JB: Noel is here to talk to us about the Reel to Real project which is the focus of this episode. I asked him to sum up the project in one sentence.

NL: Reel to Real is giving the Pitt Rivers’ museum sound collection a voice. Reel to Real is a project designed to digitise, catalogue and make available online, in the museum galleries spaces, and further afield all of our unique ethnographic collections. The project finished this year in March when we launched the website. It was the first concerted attempt to pull together the hundred years of sound collecting we have here. The earliest ethnographic recordings go back as far as 1912. The first concerted attempt to bring them out of storage get them all digitised so that they can all be heard and attract further research projects.

Sarah Winkler-Reid: Why weren’t the recordings being used prior to this?

NL: It is a practical answer. A sound archive can exist in various states. For a long time these recordings were simply in storage. In many of the cases, we didn’t have the means of playing them.  So our formats going back to wax cylinders,    copper matrices, steel wire, reel to reel, audio cassette and DAB.  Obviously, increasingly, it all has to be outsourced an dif you have the money, engineers at the British Library and elsewhere can salvage sound from anywhere – it can even be taken off old pieces of tin foil!  We didn’t have the equipment or the infrastructure to do that, we just had a mass of recordings waiting to be processed.  A few of them did circulate in response to requests but a typical response from the sound archive would be, ‘I’m sorry, it’s simply not available at the moment.’  The recordings have been built up, amassed.   That’s quite typical of sound archives.  Our sound collection here came in as part of other collections.  Pritchard’s cylinders came in with his objects, his photos.  The sound ended up being put aside.  Material anthropology was popular at the time, ‘let’s look at objects’, and the anthropology of sound was non-existent.  The sound collection became the ‘orphan collection’ – they’re orphans and yet they are so integral to everything else going on – both in terms of collecting, and, of course, the cultures where they came from.  We’ve really got to re-integrate them back in there.  It’s actually a practical answer.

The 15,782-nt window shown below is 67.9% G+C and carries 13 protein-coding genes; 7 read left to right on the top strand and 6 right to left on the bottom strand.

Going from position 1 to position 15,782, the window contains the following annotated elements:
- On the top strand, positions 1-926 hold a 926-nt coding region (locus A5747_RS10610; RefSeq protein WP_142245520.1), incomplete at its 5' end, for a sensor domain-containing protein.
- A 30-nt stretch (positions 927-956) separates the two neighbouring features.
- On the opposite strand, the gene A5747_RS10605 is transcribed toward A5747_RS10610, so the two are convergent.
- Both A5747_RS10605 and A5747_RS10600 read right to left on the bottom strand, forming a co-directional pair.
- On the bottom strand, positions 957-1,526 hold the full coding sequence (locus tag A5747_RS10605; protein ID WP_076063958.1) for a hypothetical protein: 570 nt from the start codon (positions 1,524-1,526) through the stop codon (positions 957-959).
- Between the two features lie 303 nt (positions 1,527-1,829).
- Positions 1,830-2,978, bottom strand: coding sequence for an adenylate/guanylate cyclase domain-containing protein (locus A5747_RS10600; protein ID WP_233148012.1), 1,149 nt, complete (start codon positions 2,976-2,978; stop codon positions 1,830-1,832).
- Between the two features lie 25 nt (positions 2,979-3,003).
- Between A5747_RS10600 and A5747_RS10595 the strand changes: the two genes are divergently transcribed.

JB: So you had to come up with practical responses.  Is there anything else you struggled with?  Either from an organisational point of view or perhaps how to make sense of the data?

NL:  From our perspective here there’s not really a precedent for curating sound, so I knew that was both the challenge and what was exciting about it  – we could be original. If there had been 20 years of sound curation, then you’d be following the mould.  We were influenced by the curatorial models that already apply here for objects and images, but sound is very different.

We catalogued everything, using the internal cataloguing systems, but we’ve had to develop newer ways of dealing with things.  For example, you can stream all the sound files through the database, so you’ve got the information and you can hear what it is. Sound has to be dealt with in real time.  There is no shortcut.  I had to go through all 1000 hours of Louis Sarno’s recordings – 1500 hours now because 500 hours turned up during the project! – it’s more than real time.  That’s a huge challenge for time.  But there is no shortcut, if you don’t hear it, you don’t know what’s in it

 SWR:  Do you sit there just listening to it, or are you doing other things at the same time?